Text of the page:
Thursday, December 23, 2004


Who doesn't know at least pieces of the story of Alice in Wonderland? As a kid I saw Disney's animated version and rode the strange ride at Disneyland a number of times. I also have vague memories of seeing a live action version on some Saturday afternoon at the movies show. I never read Alice's Adventures in Wonderland and Through the Looking-Glass until now. They are two short books that Lewis Carroll wrote for children based on the stories he told Alice Liddell and her sister on lazy afternoons. In them we meet the White Rabbit, the Mad Hatter, the Red Queen, Humpty Dumpty, the Mock Turtle, the Cheshire Cat, and Tweedledee and Tweedledum, among others. It is also in Through the Looking-Glass that we read the poem "Jabberwocky" for the first time and where it is also partially explained. It's been a long time since I was a kid, but memory tells me that Carroll has perfectly captured childhood imagination and frustrations. In Wonderland Alice never seems to be the right size for what she wants to do or where she wants to go. I don't know about you, but when I was growing up it always seemed that my parents were telling me I couldn't do things because I wasn't big enough and as I grew I suddenly became too big to do other things I used to enjoy. There are days of childhood when, like Alice, you get up in the morning and wonder

"Dear, dear! How queer everything is to-day! And yesterday things went on just as usual. I wonder if I've been changed in the night? Let me think: was I the same when I got up this morning? I almost think I can remember feeling a little different. But if I am not the same, the next question is 'Who in the world am I?' Ah, that's the great puzzle!"
Later on Alice meets the Caterpillar who asks her "'Who are you?'" Alice is taken aback and stammers out an answer which the Caterpillar does not understand and then demands of Alice an explanation. Alice tries to explain but the Caterpillar still doesn't understand. To which Alice responds:
"I'm afraid I ca'n't put it more clearly," Alice replied, very politely, "for I ca'n't understand it myself, to begin with; and being so many different sizes in a day is very confusing."
Poor Alice. And it only gets more confusing for her later when she has to try and play croquet with a flamingo for a mallet and a hedgehog for a ball. Nonsense to be sure. But whose nonsense is it? Is it the nonsense of a child's logic to adults, or the nonsense of adult rules and logic to a child? In Through the Looking-Glass Alice finds that the country is laid out like a chessboard. She meets the Red Queen in a garden of talking flowers, and the Queen tells Alice how to move across the chessboard so she too can become a Queen. Alice eagerly sets off. In the Looking-Glass world she seems to have the most difficulty with the names of things and language in general. She has to travel through a wood where there are no names for anything, even she forgets her own name. She travels through the wood with a fawn who does not know that it is a fawn and that Alice is a human child. They travel amicably together until they come out the other side. The fawn remembers it is a fawn and realizes that Alice is human and bounds away in a fright. And poor "Alice stood looking after it, almost ready to cry with vexation at having lost her dear little fellow-traveller so suddenly. 'However, I know my name now,' she said, 'that's some comfort. Alice--Alice--I won't forget it again.'" When Alice meets Humpty Dumpty he asks her what her name means. Alice replies, "'Must a name mean something?'" To which Humpty Dumpty answers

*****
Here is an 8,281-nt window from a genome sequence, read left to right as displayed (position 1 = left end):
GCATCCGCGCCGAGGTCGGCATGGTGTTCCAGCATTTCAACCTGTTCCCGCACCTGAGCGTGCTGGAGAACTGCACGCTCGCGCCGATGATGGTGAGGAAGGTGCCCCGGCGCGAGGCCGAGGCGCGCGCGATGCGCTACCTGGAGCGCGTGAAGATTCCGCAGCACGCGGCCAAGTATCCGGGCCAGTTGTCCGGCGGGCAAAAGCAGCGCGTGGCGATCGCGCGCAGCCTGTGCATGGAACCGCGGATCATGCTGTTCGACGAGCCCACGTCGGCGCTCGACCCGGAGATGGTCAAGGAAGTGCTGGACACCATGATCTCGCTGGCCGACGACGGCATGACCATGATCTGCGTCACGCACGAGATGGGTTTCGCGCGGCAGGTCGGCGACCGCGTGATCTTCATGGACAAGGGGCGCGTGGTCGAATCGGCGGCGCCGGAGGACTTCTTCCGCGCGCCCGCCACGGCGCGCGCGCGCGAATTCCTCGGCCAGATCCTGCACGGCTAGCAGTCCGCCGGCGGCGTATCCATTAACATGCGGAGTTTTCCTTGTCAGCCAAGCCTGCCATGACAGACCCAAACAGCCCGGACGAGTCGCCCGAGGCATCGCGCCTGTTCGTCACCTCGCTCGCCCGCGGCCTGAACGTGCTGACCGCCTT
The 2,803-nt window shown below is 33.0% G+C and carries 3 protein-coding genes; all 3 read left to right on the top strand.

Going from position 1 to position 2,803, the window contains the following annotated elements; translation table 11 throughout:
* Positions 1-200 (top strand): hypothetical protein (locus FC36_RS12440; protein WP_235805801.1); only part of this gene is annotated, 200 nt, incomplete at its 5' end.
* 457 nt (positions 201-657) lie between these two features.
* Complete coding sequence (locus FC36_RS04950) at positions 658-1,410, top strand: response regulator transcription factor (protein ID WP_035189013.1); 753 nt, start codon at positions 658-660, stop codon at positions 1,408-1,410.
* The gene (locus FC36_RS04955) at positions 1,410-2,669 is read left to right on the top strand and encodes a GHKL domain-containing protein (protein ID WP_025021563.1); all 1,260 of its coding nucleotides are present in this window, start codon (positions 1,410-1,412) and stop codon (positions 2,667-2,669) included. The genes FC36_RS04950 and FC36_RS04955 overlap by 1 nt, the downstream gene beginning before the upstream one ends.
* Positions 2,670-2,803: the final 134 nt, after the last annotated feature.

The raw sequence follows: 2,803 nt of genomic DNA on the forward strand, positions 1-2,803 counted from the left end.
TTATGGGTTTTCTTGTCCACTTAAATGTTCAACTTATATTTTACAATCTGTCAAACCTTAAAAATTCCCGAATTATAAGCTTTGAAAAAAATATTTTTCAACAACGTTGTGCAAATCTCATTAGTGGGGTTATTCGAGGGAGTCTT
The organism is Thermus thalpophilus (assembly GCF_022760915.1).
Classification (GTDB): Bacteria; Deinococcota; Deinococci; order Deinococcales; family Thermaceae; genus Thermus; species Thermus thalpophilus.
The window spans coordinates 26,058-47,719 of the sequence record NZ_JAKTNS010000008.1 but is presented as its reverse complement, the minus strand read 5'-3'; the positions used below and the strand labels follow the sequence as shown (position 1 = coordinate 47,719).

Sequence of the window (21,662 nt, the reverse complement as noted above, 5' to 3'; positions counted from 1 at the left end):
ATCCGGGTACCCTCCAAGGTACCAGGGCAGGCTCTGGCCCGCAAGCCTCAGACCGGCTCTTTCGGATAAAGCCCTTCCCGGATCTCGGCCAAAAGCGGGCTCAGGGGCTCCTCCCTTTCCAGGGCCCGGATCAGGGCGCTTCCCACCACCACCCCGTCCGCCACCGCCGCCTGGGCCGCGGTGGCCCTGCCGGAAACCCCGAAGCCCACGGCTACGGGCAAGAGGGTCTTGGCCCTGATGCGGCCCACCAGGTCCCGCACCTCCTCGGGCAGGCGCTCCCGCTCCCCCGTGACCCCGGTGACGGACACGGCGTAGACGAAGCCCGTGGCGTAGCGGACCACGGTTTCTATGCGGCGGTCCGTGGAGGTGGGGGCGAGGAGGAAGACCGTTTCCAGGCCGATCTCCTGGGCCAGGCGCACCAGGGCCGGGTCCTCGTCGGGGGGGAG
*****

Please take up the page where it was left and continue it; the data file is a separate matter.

"Of course it must," Humpty Dumpty said with a short laugh: "my name means the shape I am--and a good handsome shape it is too. with a name like yours, you might be any shape almost."
Alice then proceeds to offend the egg by mistaking his cravat for a belt. They make up, Humpty tells Alice about un-birthdays and then comes this passage:
"When I use a word," Humpty Dumpty said in rather a scornful tone, "it means just what I choose it to mean--neither more nor less." "The question is," said Alice, "whether you can make words mean so many different things." "The question is," said Humpty Dumpty, "which is to be master--that's all." Alice was too much puzzled to say anything, so after a minute Humpty Dumpty began again. "They've a temper, some of them--particularly verbs, they're the proudest--adjectives you can do anything with, but not verbs--however, I can manage the whole lot of them! Impenetrability! That's what I say!"
Alice is nothing but puzzled. To her Humpty Dumpty is impenetrable as are most of the other characters in the story and the poems they recite and to which Alice is made to listen. And so it is for a child who is told to do something by an adult and when she asks why she must do it the adult replies, "because I said so!" Impenetrability! The Alice books were a fast and delightful read. If you haven't read them before, I highly recommend them. And, might I suggest if you are going to read them that you take a look at the Barnes and Noble Classics edition? This version includes all of the original illustrations by John Tenniel and they are wonderful!